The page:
7. Examples of such typifying visualizations are Senf, Chute and Nevins, Eisenberg, and the children’s picture book Kylie Gets a Cochlear Implant by Rose [20, 26, 75, 82].

  8. Of course these are extreme points in the debate. There is without a doubt a whole range of other constructions of “deafness” and “hearing” in relation to the CI such as reconciliations of both “worlds” [7, 4; 8, 211] and identities “stuck in-between” both sides [12, 92]. Also, it should be added that this kind of subjectivization also depends on the degree of the hearing loss and whether the person in question was born deaf or lost their hearing as an adult. Identity constructions are certainly conditioned by a vast spectrum of other factors such as cultural and social environment, age, and gender. From the perspective of an ANT approach, this means that a homogeneous and sharply defined group of people cannot be set as the starting point of the analysis. Rather, subjectivization can as be described as relations to and negotiations between different actors in the process of networking. In this case, the extreme points are results of specific mediatizations, which surface as the most “popular,” “politically effective,” or “controversial” in specific network constellations.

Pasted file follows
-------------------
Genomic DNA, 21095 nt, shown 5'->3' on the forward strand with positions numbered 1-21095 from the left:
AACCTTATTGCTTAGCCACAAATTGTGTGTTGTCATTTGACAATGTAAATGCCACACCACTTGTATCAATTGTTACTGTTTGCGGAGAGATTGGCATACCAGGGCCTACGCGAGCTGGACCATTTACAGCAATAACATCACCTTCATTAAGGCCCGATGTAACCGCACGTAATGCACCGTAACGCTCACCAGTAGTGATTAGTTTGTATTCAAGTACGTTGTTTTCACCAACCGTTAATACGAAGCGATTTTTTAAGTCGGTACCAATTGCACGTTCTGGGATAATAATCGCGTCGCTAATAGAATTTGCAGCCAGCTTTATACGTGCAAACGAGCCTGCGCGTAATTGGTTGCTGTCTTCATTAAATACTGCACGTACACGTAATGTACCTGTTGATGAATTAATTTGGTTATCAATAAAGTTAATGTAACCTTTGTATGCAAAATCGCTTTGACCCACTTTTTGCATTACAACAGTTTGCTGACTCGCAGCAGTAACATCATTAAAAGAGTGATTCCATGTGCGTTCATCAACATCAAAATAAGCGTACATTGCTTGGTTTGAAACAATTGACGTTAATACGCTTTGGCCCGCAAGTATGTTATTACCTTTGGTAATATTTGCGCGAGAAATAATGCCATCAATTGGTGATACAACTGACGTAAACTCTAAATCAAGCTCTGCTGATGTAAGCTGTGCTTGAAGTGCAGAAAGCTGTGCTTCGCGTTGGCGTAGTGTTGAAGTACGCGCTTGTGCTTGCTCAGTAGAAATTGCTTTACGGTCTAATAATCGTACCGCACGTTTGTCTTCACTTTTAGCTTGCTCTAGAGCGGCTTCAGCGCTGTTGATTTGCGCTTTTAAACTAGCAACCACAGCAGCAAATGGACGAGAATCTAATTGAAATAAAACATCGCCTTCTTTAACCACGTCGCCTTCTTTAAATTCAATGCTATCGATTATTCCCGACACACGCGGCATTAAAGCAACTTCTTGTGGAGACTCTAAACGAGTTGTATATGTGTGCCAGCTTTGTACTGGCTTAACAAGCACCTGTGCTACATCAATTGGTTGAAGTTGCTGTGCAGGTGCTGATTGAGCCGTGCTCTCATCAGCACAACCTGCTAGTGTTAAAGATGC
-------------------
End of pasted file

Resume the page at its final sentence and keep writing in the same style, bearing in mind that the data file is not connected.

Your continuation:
9. Dehumanization as a result of invasive cyborg technology is even more stressed by Peter Artinian’s concern, uttered in the documentary Sound and the Fury (Josh Aronson, Artistic License, 2000), that “cochlear implants will create a bunch of robots.” However, technically speaking, there is a decisive difference between the concept of the cyborg, as a part machine part human hybrid, and the robot, or android, which is a completely artificial machine.

  10. However, “becoming a Borg” is not always discoursified as undesired. For example, on the blog, being implanted with cyborg technology is presented as a “cool,” nerdish gimmick. The blog’s owner, Graham, has included a picture of the assimilated Captain Picard with the ironic side note, “I will begin my planning now for my role as a real life cyborg in the next Star Trek movie!! Beam me up Scottie!!” [33].